Reflections as a Hurricane Katrina Evacuee, 15 Years Later
Fifteen years ago, I evacuated New Orleans with a change of clothing and my law school books. It was a cloudless, sunny day and the only indication of Hurricane Katrina was the long lines of cars snaking into the streets from the gas stations. My friends and I drove to Hot Springs, Arkansas to spend what we thought would be a long weekend before we returned home. I have this surreal memory of watching the movie “40-Year-Old Virgin” and trying not to think about the hurricane bearing down on my home. On Monday, August 29, 2005, I woke up and went to the front desk of my motel for a Styrofoam cup of coffee. The clerk informed me that Hurricane Katrina had strengthened to a Category 5 and was headed directly into the city of New Orleans.
In the coming days, my friends and I drove north in a haze, uncertain if our homes had been destroyed. We stopped at a restaurant where the stranger who overheard our conversation about the evacuation paid for our lunch and the waitresses surrounded around our table with bags of groceries that they’d gathered for us. We continued our drive in long stretches, eventually stepping out of our car into the brisk autumn air of Minnesota where we had landed to be with our respective families.
What followed was a whirlwind of generosity and the kindness of strangers. At William Mitchell College of Law, they took my word for it that I was a displaced law student and arranged for me to transfer, paying for all of my new books. A professor offered up their home if I needed a place to stay, and to go for walks with me if I needed someone to lend an ear. The students presented me with gift cards they’d collected as donations to displaced students. Friends of friends of relatives mailed me heartfelt cards from across the country and checks to help me get back on my feet. On my first day at William Mitchell, I met the man I would eventually marry standing in line at the cafeteria. Thank goodness he said “Yes” when I said, “I have no friends here. Can I sit with you?”
I’ve often reflected on my experience evacuating after Hurricane Katrina and how it has impacted my personal evolution and worldview. First and foremost, it taught me that ‘it takes a village.’ My own experience was heartening as I relied on the kindness of strangers as a novelty evacuee far from New Orleans. But back in New Orleans, I saw the devastation roll through communities whose entire support network had been wiped out and the disparity in their experience riding the storm out in the Superdome and on the roofs of the 9th Ward. I will never forget watching the news in Minnesota as the pain of New Orleanians swelled across the country on cable news only to recede again as everyone returned to their daily lives and forgot about what they had seen. The lesson: We can’t rely on random acts of charity to ensure that all residents of this country have the support they need – especially when times get tough, whether it be from a natural disaster or a public health disaster. Funding is critical to rebuild economies, schools, and housing. This means planning ahead to step in to support our cities and communities when the going gets tough.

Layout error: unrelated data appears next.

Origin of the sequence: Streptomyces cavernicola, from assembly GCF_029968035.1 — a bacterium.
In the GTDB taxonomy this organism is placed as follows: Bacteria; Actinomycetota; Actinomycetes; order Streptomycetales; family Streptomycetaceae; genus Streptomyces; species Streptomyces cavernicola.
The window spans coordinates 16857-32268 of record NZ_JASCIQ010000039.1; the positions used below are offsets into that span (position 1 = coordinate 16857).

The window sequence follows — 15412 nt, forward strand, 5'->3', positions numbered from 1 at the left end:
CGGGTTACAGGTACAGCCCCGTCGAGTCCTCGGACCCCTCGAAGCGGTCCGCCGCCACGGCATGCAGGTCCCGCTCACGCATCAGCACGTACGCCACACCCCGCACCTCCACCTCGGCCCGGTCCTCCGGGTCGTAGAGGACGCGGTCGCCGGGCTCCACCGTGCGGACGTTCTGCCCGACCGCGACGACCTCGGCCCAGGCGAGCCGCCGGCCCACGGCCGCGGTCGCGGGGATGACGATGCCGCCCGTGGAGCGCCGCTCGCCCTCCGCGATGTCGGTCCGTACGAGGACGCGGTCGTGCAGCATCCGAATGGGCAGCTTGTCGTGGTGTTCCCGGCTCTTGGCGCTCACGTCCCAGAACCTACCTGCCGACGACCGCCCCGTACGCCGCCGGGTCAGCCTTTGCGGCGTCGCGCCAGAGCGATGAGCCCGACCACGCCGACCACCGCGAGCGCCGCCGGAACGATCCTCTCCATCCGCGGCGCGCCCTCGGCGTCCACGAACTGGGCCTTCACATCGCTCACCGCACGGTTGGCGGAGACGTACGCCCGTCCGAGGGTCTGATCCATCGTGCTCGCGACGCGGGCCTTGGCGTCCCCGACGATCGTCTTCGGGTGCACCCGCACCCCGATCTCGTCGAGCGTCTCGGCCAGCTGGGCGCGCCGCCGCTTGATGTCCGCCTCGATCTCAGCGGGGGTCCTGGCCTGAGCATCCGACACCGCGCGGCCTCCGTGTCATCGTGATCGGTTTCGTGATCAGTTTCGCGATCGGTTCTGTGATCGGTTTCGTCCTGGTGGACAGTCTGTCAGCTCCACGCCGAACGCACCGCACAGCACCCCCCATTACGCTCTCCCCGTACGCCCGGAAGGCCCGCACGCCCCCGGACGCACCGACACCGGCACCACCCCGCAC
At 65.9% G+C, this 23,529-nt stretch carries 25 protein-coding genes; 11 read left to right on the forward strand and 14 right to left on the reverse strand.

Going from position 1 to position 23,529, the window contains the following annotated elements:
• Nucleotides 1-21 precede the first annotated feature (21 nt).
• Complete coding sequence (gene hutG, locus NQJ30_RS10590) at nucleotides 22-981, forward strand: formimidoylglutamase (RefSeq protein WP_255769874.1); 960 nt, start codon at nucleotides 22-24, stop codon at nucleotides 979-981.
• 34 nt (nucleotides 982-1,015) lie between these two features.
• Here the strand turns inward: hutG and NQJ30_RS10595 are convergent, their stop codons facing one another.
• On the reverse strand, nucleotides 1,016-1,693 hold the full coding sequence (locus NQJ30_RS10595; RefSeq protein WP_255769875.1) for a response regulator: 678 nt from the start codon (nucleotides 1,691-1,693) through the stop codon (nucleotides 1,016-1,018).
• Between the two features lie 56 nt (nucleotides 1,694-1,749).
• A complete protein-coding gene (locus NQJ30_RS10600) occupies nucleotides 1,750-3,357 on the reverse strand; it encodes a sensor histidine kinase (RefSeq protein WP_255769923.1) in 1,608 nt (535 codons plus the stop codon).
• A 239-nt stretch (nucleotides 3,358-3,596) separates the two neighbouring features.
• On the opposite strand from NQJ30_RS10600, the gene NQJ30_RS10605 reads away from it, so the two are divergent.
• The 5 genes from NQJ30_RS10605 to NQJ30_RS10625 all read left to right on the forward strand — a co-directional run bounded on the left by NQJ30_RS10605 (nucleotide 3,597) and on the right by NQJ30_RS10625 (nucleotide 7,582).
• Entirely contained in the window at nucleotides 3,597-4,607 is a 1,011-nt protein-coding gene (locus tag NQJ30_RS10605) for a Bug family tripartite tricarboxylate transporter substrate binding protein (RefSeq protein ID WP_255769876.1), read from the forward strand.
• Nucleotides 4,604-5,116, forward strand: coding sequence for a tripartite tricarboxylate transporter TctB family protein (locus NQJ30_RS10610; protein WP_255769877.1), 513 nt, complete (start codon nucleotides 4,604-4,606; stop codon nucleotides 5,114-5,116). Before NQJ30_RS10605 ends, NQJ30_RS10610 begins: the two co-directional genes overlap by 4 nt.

We must also plan ahead through vigorous protection of our natural resources. There is no question that climate change has led to increased frequency of what we previously characterized as “once in a lifetime disasters.” In New Orleans, the sea level rise and storm surge were exacerbated by climate change and dramatically increased the damage caused by Hurricane Katrina. Right now, the wildfires in California have consumed nearly 1 million acres as of the time I am writing this. Scientists agree that these catastrophic wildfires are the result of a hotter, drier climate that has been caused by climate change. Here in Minnesota, across the country, and across the globe, we need to support bold policies that decrease fuel emissions, improve energy efficiency, and take the steps necessary to combat the impact of climate change on our environment.
On a personal level, my experience with the unanticipated upheaval of my evacuation from New Orleans taught me resilience, agility, and gratitude. As I now face the challenge of running an immigration law firm in the Trump era and in a pandemic, and of running for public office in these unprecedented times, I draw on the inner strength that I connected with after Katrina. We are defined by the challenges we face. They make us stronger and give us perspective on what matters. While I was already a firm Democrat prior to Katrina, the experience reinforced these values and created in me a sense of urgency that led me to focus my career not only on advocating for my clients, but advocating for all immigrants to the United States. I am honored to now be a candidate for the Minnesota House of Representatives, where I will apply the lessons I learned as an evacuee to my work to make Minnesota a place where everyone has opportunity and all are welcome.